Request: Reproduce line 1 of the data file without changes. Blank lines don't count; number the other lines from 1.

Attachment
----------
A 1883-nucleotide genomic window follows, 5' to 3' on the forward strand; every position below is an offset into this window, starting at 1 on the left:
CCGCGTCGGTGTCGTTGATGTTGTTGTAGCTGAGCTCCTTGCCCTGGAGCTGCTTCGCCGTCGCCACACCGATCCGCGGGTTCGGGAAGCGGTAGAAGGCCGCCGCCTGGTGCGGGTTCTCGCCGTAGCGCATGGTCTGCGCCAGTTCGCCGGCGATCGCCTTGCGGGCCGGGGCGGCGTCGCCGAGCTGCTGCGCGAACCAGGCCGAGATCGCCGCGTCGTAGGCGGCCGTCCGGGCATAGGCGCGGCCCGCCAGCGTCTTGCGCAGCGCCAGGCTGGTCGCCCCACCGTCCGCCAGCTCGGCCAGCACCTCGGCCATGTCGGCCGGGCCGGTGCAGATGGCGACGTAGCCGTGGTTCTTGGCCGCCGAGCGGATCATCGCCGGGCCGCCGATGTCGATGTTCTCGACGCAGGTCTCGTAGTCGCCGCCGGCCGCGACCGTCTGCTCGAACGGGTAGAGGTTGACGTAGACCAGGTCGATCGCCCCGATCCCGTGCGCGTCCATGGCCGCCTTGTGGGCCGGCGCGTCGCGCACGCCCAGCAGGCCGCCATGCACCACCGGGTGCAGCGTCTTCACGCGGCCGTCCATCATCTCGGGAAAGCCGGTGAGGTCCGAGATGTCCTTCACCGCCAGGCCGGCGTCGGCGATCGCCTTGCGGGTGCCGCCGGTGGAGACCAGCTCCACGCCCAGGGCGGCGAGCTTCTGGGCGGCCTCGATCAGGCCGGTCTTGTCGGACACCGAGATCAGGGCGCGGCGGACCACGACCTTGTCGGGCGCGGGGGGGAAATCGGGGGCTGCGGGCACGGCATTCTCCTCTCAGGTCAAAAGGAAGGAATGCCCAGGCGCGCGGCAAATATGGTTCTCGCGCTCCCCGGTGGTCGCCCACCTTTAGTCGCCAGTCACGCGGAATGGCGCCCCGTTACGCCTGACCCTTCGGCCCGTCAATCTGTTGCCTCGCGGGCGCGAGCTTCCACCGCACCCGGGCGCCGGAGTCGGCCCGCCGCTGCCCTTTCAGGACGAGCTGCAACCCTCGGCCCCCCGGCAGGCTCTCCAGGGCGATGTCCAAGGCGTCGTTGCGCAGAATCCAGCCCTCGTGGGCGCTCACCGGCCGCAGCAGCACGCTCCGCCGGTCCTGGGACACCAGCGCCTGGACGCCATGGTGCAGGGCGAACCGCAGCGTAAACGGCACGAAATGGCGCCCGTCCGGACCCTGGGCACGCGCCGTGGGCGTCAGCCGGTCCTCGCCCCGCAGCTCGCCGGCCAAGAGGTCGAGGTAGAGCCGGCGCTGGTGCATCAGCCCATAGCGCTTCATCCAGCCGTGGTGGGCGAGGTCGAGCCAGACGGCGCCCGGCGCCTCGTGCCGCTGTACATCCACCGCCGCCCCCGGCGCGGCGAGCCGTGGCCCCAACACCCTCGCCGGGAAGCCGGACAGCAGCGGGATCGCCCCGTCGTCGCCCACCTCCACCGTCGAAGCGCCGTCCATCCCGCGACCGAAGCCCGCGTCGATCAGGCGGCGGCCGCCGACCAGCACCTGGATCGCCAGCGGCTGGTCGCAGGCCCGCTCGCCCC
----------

A 1883-nucleotide genomic window follows, 5' to 3' on the forward strand; every position below is an offset into this window, starting at 1 on the left: